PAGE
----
A number of times recently I have been asked to advise and prepare submissions on “I Delay, You Pay” arrangements, whereby head contractors have sought to levy liquidated damages on subcontractors for delays caused by the head contractors.
It works like this:
- the subcontract conditions, prepared by the head contractor, contain a Queen of Hearts clause, whereby the notice provisions are so onerous that it is vanishingly unlikely that the subcontractor will be able to give a valid notice;
- the extension of the date for completion of the subcontract is subject to the condition precedent of strict compliance with the Queen of Hearts clause;
- the head contract gets delayed, for reasons that have nothing to do with the subcontractor, such that the subcontractor is not given access to the whole of the workface until after the subcontract date for completion has come and gone;
- if there is a clause in the contract entitling the head contractor to extend time notwithstanding the giving of notices, the clause includes anti-Peninsular Balmain wording such that the head contractor is not obliged to so extend time;
- as expected, the subcontractor is unable strictly to comply with the Queen of Hearts clause;
- the head contractor does not extend the subcontract date for completion; the head contractor levies liquidated damages, and sets them off against the subcontract price and/or collects on an bank guarantee provided by the subcontractor;
- sometimes, perhaps, the head contractor collects liquidated damages from two or more subcontractors in respect of the same period of delay, that delay not being the fault of any of those subcontractors.
It hardly needs saying that these “I Delay, You Pay” arrangements are grossly unjust, and they are not implemented by head contractors who value their relationships with their subcontractors. But equally, there are head contractors who are perfectly prepared to adopt such tactics for the purpose of their short-term cash flow, and plenty of lawyers who are only too pleased to assist them to do so. There are even some judges who seem willing to do likewise (I come back to this in just a moment).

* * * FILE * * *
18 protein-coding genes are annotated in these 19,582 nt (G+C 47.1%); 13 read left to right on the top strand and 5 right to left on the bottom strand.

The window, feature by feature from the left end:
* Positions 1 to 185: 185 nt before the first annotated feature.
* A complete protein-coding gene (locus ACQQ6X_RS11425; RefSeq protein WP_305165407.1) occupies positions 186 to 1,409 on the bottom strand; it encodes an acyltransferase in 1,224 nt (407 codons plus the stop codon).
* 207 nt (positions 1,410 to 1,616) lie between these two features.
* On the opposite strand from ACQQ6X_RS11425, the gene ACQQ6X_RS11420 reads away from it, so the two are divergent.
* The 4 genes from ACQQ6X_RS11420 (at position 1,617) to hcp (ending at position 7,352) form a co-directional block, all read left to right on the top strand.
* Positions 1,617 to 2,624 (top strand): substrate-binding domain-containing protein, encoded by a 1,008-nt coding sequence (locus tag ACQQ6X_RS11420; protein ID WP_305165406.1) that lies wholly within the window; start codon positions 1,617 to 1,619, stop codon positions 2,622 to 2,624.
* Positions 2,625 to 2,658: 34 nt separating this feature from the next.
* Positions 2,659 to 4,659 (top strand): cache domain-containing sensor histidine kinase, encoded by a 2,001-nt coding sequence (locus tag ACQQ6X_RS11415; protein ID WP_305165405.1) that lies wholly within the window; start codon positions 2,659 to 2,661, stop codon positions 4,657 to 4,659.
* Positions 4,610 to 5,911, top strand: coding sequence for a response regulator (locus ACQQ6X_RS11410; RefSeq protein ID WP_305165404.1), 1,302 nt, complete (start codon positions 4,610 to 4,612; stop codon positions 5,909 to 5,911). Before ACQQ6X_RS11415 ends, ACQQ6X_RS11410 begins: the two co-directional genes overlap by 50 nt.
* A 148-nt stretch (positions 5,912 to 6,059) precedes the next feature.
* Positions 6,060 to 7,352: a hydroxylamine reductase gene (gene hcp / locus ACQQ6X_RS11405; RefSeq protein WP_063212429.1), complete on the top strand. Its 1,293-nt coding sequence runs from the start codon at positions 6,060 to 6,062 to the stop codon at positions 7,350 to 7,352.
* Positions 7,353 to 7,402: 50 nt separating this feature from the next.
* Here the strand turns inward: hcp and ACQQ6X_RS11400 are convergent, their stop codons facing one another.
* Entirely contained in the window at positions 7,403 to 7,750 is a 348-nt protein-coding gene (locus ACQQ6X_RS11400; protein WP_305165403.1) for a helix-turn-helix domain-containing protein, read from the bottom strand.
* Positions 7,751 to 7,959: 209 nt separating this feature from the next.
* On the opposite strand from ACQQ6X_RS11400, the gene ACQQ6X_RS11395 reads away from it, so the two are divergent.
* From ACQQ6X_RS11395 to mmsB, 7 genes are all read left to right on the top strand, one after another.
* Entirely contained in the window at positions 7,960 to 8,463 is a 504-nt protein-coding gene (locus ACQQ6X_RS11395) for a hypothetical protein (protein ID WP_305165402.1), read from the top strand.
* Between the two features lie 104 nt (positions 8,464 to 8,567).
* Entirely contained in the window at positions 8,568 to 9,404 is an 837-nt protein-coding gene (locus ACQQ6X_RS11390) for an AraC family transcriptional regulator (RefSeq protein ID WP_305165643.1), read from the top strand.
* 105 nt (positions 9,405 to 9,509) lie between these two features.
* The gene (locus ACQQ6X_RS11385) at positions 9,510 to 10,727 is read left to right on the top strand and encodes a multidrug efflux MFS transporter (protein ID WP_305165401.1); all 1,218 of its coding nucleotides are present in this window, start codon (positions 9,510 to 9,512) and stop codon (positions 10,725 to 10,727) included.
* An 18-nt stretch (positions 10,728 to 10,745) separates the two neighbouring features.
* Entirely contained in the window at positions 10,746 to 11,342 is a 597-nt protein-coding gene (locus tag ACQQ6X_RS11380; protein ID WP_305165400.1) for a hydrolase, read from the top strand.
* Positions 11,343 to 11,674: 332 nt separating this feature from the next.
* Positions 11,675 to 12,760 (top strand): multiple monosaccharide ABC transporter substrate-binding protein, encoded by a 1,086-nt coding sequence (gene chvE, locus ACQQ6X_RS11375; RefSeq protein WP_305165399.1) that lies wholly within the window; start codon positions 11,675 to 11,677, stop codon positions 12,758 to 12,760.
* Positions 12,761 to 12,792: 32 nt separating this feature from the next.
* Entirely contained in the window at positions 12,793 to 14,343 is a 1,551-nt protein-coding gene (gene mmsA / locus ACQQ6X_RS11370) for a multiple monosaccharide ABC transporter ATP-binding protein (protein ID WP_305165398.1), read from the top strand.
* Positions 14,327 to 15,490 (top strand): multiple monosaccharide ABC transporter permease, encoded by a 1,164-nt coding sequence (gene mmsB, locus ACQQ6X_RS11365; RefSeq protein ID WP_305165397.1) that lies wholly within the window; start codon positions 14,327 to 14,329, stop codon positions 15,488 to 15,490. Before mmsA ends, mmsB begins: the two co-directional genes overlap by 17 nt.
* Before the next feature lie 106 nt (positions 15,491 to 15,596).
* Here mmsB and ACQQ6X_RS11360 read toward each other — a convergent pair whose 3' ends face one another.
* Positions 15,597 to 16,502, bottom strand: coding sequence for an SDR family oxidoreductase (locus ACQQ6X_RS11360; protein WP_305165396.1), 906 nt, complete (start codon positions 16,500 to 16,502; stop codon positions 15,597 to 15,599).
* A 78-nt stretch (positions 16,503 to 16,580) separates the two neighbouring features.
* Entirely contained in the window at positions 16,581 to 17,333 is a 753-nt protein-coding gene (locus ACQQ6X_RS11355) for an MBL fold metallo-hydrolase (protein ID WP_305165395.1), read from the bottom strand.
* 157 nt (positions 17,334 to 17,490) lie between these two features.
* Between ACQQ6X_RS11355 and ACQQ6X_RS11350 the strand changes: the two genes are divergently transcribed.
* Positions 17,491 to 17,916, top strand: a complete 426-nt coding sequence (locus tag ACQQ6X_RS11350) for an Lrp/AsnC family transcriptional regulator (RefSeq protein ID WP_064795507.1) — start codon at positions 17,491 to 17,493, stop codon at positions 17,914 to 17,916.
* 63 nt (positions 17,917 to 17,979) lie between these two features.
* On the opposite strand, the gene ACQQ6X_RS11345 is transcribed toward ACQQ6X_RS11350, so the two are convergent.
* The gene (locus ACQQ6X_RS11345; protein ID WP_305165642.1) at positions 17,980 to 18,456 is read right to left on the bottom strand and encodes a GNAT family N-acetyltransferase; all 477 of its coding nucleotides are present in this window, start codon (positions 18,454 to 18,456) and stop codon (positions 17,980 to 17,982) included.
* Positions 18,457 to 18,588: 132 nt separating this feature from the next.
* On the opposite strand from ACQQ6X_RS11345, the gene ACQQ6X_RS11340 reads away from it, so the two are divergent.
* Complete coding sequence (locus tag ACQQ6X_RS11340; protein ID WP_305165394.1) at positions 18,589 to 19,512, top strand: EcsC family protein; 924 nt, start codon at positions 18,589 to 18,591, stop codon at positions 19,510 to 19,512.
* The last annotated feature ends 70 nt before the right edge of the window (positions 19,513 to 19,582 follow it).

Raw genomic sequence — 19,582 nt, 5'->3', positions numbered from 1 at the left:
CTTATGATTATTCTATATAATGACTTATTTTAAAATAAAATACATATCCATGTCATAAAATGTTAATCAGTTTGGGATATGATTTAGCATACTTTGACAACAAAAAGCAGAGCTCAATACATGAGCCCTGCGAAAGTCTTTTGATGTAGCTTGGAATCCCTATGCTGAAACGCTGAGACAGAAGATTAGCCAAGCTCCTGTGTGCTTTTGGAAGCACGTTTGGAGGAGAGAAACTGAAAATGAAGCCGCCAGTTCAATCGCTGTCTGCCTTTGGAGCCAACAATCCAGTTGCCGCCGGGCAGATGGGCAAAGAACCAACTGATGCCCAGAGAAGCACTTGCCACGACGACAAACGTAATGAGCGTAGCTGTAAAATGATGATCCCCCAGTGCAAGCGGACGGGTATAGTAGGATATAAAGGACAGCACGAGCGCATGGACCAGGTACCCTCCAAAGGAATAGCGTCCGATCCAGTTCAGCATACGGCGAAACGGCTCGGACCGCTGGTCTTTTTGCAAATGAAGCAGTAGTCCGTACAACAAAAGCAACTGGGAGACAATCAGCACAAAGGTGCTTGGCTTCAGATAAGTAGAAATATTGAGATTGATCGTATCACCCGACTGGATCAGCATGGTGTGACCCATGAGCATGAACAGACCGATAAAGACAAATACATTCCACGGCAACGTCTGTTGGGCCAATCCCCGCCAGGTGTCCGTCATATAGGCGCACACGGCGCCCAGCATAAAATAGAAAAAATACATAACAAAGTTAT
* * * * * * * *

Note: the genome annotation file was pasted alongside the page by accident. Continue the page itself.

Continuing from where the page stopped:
What is the legal answer for a subcontractor in the circumstances? In the UK, it might be quite simple. The relevant provisions might well be struck down under the Unfair Contract Terms Act 1977. In Australia, the answer, quite often, is for the subcontractor to make a claim under the security of payment legislation; many adjudicators will use the very extensive elbow room that they have to disallow the liquidated damages in the circumstances. But what is the position if the matter gets to court? Or for that matter arbitration?
The simplest (but by no means the only) route to justice for the subcontractor is likely to be by the doctrine of time at large. That is the route adopted by both the arbitrator and the court in Gaymark Investments v Walter Construction Group (1999) NTSC 143. It was a head contract case, but the principle is the same. Bailey J plainly has the merits in mind, saying:
69. Acceptance of Gaymark’s submissions would result in an entirely unmeritorious award of liquidated damages for delays of its own making (and this in addition to the avoidance of Concrete Construction’s delay costs because of that company’s failure to comply with the notice provisions of SC 19).
The Gaymark decision has come in for some criticism, in particular from the late Ian Duncan Wallace in London. But it would be glib to dismiss the decision as a mere outlier. Bailey J carefully considered both of the Turner cases – Turner v Austotel  13 BCL 378 and Turner v Co-ordinated Industries (1995) 12 BCL 33. In both of those cases, it was found that time had not been set at large. But Bailey J extracted the ratio in terms of the focus in the second of these cases on the residual power: the reason the prevention principle did not operate was because of the clause – clause 35.4 – providing for extension of time notwithstanding the absence of strictly compliant notice clauses. As we now know from Abigroup v Peninsular Balmain, the usual effect of such a clause is that the superintendent (or whoever else is responsible for administering the extension of time) is obliged to act honestly and impartially in deciding whether to use that reserve power. Unless of course the draughtsman has tinkered with the clause to provide otherwise, in which case the clause is no longer one such as considered in the Turner decisions.
So what Bailey J was saying in Gaymark, paraphrasing and adding in the Peninsular Balmain point, was this (putting it for the moment in a subcontractual context):
If a head contractor actually prevents a subcontractor from achieving the subcontract date for completion, and the subcontractor has not given the required notices, then time is at large. Unless there is a reserve clause which empowers and requires the necessary extension of time notwithstanding the absence of notices.
The effect of time being at large, of course, is that the subcontract date for completion goes; instead, the subcontractor is merely required to complete within a reasonable time. And the liquidated damages go as well; the damages for which the subcontractor is liable are merely the head contractors actual losses (if any). In other words, the “unmeritorious” is replaced by the reasonable.